One of the main reasons that the housing bubble grew unchecked is that major media outlets like the Washington Post (WPO) refused to present the views of those trying to call attention to the unprecedented run-up in house prices and the disaster that would inevitably follow its collapse. Instead the Washington Post was obsessed with reporting on the budget deficit, following the lead of billionaire investment banker Peter Peterson and his dependents, even though the deficits at the time were very modest by any reasonable measure.
The Washington Post refuses to allow its catastrophic failure in its non-coverage of the housing bubble affect its reporting in the least. It continues to obsess on the budget deficit, relying almost exclusively for sources on "experts" who were unable to recognize the $8 trillion housing bubble.
It also continues to view the beneficiaries of Peter Peterson's largesse as valuable sources. Today it ran a piece from the Peter Peterson funded Fiscal Times warning about the "debt bomb" from student loan debt. (The Post did not identify Peter Peterson as the funding source for the Fiscal Times.)
The piece manages to get just about everything wrong. To start with the piece did not even get the rate of student debt accumulation right. It told readers:
"The amount of student borrowing skyrocketed from $100 billion in 2010 to $867 billion last year."
The data show that student debt was around $800 billion in 2010. It was already near $200 billion in 2000. The incredible rate of debt accumulation described in this sentence should have raised eyebrows among editors at the Fiscal Times and Washington Post, if they have any.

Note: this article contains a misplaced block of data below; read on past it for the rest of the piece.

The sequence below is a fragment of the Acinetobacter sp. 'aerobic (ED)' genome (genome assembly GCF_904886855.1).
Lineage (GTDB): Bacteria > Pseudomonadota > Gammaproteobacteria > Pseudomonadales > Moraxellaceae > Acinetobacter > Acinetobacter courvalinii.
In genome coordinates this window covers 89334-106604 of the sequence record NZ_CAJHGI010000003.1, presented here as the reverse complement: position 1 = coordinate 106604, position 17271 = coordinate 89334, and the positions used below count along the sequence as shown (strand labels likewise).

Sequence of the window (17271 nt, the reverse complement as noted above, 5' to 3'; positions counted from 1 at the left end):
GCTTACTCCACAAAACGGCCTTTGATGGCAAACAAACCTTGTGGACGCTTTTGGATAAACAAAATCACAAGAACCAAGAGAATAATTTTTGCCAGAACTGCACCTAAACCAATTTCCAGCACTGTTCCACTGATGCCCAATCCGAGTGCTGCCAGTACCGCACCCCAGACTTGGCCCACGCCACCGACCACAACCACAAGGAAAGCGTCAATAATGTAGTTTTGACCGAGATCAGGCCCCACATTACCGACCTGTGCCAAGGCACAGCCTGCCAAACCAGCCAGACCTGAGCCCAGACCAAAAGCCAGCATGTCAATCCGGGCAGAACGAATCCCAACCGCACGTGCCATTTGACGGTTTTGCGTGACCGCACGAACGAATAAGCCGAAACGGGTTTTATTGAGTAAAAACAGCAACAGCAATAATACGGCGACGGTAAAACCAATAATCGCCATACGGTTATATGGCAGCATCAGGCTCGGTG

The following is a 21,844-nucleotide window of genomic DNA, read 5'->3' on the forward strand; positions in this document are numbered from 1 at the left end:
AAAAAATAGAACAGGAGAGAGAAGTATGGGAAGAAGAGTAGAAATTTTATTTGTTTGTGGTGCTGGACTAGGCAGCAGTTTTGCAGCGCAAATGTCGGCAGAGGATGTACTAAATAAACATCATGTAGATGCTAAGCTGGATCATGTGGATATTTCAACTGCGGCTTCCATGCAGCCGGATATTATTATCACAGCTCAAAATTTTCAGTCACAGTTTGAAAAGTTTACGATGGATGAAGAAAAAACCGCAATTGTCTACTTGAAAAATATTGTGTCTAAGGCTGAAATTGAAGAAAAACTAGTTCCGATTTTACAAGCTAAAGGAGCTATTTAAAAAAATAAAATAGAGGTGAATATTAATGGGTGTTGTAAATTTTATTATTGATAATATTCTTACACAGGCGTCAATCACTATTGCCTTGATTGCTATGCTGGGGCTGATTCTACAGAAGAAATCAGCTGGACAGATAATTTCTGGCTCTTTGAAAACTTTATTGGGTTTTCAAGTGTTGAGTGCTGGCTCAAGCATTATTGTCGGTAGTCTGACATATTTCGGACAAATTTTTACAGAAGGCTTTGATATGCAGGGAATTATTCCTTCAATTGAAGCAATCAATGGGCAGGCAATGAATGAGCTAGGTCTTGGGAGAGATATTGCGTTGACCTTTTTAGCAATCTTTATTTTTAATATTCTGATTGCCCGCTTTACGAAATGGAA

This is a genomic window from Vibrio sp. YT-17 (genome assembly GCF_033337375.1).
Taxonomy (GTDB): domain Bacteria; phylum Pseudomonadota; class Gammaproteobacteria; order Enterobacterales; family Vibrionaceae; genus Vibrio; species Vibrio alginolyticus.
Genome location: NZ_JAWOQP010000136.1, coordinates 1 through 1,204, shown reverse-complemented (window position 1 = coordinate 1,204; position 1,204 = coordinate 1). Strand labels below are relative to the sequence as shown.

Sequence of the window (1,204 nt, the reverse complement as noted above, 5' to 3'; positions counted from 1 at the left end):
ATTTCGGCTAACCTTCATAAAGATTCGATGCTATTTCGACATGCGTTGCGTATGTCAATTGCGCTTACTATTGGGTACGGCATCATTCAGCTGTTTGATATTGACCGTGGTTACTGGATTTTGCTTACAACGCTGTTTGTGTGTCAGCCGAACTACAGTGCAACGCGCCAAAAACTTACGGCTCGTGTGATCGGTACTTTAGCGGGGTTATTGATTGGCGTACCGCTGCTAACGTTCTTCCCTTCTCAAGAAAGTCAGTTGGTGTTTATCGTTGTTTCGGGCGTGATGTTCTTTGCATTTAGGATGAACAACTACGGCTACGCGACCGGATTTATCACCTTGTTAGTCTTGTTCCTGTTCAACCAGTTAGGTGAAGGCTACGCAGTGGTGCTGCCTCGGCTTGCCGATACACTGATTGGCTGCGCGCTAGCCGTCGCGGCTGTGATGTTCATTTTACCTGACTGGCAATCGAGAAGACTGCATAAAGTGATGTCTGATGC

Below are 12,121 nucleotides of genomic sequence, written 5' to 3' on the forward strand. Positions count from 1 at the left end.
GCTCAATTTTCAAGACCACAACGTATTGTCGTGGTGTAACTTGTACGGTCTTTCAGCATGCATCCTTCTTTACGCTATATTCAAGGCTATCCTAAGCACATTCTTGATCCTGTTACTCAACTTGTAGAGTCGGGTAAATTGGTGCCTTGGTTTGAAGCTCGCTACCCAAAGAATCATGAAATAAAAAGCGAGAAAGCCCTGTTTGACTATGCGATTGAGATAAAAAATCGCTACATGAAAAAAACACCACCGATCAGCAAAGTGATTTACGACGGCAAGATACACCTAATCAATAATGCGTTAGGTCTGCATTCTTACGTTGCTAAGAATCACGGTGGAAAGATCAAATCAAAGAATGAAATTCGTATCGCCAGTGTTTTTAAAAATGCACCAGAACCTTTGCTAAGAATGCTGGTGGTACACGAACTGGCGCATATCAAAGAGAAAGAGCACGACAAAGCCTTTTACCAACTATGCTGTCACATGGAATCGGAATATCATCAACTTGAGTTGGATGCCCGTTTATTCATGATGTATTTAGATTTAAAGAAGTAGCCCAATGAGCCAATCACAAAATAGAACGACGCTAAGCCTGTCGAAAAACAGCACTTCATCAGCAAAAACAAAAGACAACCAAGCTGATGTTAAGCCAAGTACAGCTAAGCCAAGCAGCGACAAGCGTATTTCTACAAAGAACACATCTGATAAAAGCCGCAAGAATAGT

Perhaps more importantly, the basic premise of the piece is absurd on its face. The third paragraph has a quote from William Brewer, the head of the National Association of Bankruptcy Attorneys:
" 'This could very well be the next debt bomb for the U.S. economy' — something akin to the housing mortgage loan crisis that triggered the U.S. financial crisis."
This is an absurd statement and any serious reporter should have been able to recognize that fact instantly. At the peak of the housing bubble in 2006, the residential housing market in the United States was worth more than $22 trillion. It has since lost close to $8 trillion in real wealth, which is the basis of the current downturn.
As the article explained, the student loan market is now valued at $867 billion, less than 1/25th the size of the housing market at its bubble peak. Furthermore, all of it will not default and the defaults that do occurr will be spread over many years. And the government will cover most of the losses since it is guaranteed. How is this supposed to have the same impact as the collapse of the housing bubble?
None of this should be taken as minimizing the plight of recent college graduates who face a serious debt burden in an economy offering few jobs and even fewer good paying jobs. However, it makes no sense to compare this situation to the housing bubble; there is no relationship.
This is like comparing every atrocity to the holocaust. There are many horrible atrocities that have occurred in the last sixty five years but few, if any, can rightly be compared to the holocaust and it is foolish to do so. The advocates for students should make their case in a more honest manner and competent reporters should know better than to fall for this sort of hyperbolic nonsense.